How To Close More Top-Of-Funnel Leads

Strategies Include Social Proof, Understanding Client Readiness And Assessing Your Team
Andrew Johnson, Co-Founder & CEO, Testimonial iQ
Andrew Johnson, Co-Founder & CEO, Testimonial iQ

Slow organic growth continues to confound many advisors, contributing to the rise of prospect referral platforms such as Smart Asset, Datalign Advisory and Zoe Financial. For many firms, these technologies have become a core part of their growth strategy, but others have found that the processes that work to close referrals don’t always adapt to other lead sources. Even some of the most digitally savvy advisors aren’t equipped to nurture top-of-funnel leads and struggle to convert them into clients.

Learning to close top-of-funnel leads from paid sources gives firms a competitive advantage in a world with slowing organic growth. They gain access to diverse streams of new prospects. Given the high lifetime value (LTV) of clients in this industry, firms that can convert traffic from paid channels access a huge opportunity, even with “expensive” leads.

What can advisors do to set themselves up for success before partnering with lead generation firms?

Understand The Differences Between Lead Quality And Prospect Readiness

Many advisors report closing qualified referrals at rates of up to 80%. Compare this to SmartAsset’s base case assumption of a 3% close rate. Even with a close rate nearing 20%, advisors using Datalign Advisory still lag behind client referrals. Do close rates significantly below what financial advisors are used to mean these leads are poor quality?

Not necessarily. The close rates by themselves don’t mean much without data on the cost per lead and prospect AUM, and it is clear that financial advisors have been able to build profitable businesses through partnerships with lead generation firms. The biggest distinction between leads from these referral services and actual referrals from clients is not “quality,” it is simply where those prospects are in the buying process.

The biggest distinction is simply where prospects are in the buying process.

Andrew Johnson, Co-Founder & CEO, Testimonial iQ

When a client provides a referral, the client is not only familiar with things like minimum AUM, but many also had conversations with the prospect about the pain points that led to the introduction. Taking it a step further, they verified the prospect’s interest in connecting with the firm. In essence, they completed the qualification and pre-selling work for the advisor.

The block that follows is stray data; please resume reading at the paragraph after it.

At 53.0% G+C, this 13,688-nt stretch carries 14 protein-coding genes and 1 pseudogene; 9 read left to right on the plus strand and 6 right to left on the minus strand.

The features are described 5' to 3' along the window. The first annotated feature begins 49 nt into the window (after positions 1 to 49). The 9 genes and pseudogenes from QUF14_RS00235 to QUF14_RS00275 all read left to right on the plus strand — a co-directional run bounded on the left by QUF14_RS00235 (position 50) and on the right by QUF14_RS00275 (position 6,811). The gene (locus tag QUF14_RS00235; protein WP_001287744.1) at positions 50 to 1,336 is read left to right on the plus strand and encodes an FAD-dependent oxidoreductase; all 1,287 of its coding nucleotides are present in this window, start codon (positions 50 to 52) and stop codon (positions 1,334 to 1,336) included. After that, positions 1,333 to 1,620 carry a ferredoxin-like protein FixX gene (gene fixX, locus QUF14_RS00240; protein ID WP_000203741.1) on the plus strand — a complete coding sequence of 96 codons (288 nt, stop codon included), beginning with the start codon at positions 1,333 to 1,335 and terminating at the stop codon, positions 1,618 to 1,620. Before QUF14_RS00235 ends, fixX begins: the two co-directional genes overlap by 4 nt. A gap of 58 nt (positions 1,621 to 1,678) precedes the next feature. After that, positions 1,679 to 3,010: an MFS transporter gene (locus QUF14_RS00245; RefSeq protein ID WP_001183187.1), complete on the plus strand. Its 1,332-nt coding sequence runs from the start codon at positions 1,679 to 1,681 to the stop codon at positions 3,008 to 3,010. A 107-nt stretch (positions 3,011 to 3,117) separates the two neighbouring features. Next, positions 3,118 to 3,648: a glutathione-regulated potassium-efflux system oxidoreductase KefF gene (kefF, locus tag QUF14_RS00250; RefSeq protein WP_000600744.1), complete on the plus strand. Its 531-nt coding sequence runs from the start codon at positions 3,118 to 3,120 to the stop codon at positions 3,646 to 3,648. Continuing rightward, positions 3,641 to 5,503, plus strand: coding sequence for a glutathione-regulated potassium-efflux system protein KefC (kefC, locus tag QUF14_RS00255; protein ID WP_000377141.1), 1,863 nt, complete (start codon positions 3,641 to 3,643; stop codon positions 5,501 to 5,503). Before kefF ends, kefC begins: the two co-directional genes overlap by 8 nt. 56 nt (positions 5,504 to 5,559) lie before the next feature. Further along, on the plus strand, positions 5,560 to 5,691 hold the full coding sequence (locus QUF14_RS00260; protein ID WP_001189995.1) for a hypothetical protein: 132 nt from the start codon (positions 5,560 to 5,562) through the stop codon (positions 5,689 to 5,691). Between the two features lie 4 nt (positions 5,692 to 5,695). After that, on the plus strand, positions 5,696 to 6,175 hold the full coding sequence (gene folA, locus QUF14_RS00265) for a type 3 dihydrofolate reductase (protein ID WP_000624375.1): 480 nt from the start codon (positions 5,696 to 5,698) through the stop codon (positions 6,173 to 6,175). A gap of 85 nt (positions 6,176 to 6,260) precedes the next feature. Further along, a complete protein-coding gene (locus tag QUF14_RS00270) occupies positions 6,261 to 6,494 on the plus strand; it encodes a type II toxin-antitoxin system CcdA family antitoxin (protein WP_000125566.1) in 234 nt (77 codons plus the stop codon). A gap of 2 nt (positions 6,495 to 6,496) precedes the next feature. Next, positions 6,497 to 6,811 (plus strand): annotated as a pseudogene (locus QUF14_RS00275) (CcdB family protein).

Assess Your Teams’ Strengths And Time Constraints

Not all advisors have strong closing skills. This isn’t an indictment on their skill as an advisor, it’s a natural consequence of sales requiring a different skillset from financial guidance. Leads are expensive and so is the advisor’s time. Funneling purchased leads to advisors who are not comfortable with top-of-funnel prospects is a recipe for frustration (and losing lots of money).

With a cold prospect, the first meeting isn’t about closing. It’s about building enough trust to earn the opportunity to speak again. This means you are going to be spending more time total with these types of prospects. Review the bottlenecks of your process. If you flood your system with more leads than you can handle at any stage in the process, your prospect experience and conversion rate will suffer.

Using Social Proof To Build Trust

While a referral from a current client may schedule a meeting based on the trust imparted by their friend or family member, a cold lead lacks a first-degree connection. Fortunately, the SEC’s new marketing rule has enabled financial advisors to tap into one of the most powerful marketing tools around: social proof. It’s why half of consumers today trust online reviews as much as a recommendation from a friend. Reviews are proof that others have selected this firm.

More than 90% of searches start on Google which means whether advisors like it or not, Google is their new home page. Businesses with positive Google Reviews get significantly more clicks than others.

Video testimonials humanize the content the prospects saw before landing on the advisor’s website.

Andrew Johnson, Co-Founder & CEO, Testimonial iQ

Once a prospect gets to an advisor’s website, they generally aren’t evaluating them on fees, returns or brand name – they are evaluating them on their ability to build a relationship and communicate value. Social proof helps here as well. Video testimonials humanize the content they saw before landing on the website. Coupling testimonials with case studies provides social proof that the advisor serves similar clients and tangible examples of the problems they solve.

Prospects who have seen compelling social proof are much more likely to answer when they see their matched advisor calling. Building a compliance and marketing strategy to facilitate this takes upfront investment, but it’s ultimately much cheaper than spending on leads that don’t convert.

Andrew Johnson is the Co-Founder and CEO of Testimonial iQ.

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